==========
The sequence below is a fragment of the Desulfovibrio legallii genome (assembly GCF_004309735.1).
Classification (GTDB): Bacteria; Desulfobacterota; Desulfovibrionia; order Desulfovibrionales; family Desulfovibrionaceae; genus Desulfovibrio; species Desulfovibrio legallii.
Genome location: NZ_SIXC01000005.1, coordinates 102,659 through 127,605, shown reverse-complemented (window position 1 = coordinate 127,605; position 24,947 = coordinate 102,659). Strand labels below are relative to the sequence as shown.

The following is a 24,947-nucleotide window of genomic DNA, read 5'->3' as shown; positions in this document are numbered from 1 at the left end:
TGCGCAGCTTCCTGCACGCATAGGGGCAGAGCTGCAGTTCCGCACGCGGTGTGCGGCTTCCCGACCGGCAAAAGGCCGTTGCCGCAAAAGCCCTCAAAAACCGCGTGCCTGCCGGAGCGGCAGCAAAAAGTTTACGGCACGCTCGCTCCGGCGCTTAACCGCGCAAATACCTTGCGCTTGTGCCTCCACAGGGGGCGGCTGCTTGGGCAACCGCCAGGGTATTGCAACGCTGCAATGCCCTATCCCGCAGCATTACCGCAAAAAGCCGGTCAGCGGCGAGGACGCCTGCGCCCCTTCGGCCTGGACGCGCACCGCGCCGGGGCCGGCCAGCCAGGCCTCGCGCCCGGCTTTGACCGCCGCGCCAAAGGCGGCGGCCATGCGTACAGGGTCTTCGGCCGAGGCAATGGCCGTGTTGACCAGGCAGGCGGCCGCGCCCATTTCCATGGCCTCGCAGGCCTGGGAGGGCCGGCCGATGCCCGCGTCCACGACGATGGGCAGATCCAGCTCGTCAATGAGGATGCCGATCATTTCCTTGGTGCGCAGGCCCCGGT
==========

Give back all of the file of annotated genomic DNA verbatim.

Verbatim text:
The sequence below is a fragment of the Desulfovibrio legallii genome (assembly GCF_004309735.1).
Classification (GTDB): Bacteria; Desulfobacterota; Desulfovibrionia; order Desulfovibrionales; family Desulfovibrionaceae; genus Desulfovibrio; species Desulfovibrio legallii.
Genome location: NZ_SIXC01000005.1, coordinates 102,659 through 127,605, shown reverse-complemented (window position 1 = coordinate 127,605; position 24,947 = coordinate 102,659). Strand labels below are relative to the sequence as shown.

The following is a 24,947-nucleotide window of genomic DNA, read 5'->3' as shown; positions in this document are numbered from 1 at the left end:
TGCGCAGCTTCCTGCACGCATAGGGGCAGAGCTGCAGTTCCGCACGCGGTGTGCGGCTTCCCGACCGGCAAAAGGCCGTTGCCGCAAAAGCCCTCAAAAACCGCGTGCCTGCCGGAGCGGCAGCAAAAAGTTTACGGCACGCTCGCTCCGGCGCTTAACCGCGCAAATACCTTGCGCTTGTGCCTCCACAGGGGGCGGCTGCTTGGGCAACCGCCAGGGTATTGCAACGCTGCAATGCCCTATCCCGCAGCATTACCGCAAAAAGCCGGTCAGCGGCGAGGACGCCTGCGCCCCTTCGGCCTGGACGCGCACCGCGCCGGGGCCGGCCAGCCAGGCCTCGCGCCCGGCTTTGACCGCCGCGCCAAAGGCGGCGGCCATGCGTACAGGGTCTTCGGCCGAGGCAATGGCCGTGTTGACCAGGCAGGCGGCCGCGCCCATTTCCATGGCCTCGCAGGCCTGGGAGGGCCGGCCGATGCCCGCGTCCACGACGATGGGCAGATCCAGCTCGTCAATGAGGATGCCGATCATTTCCTTGGTGCGCAGGCCCCGGT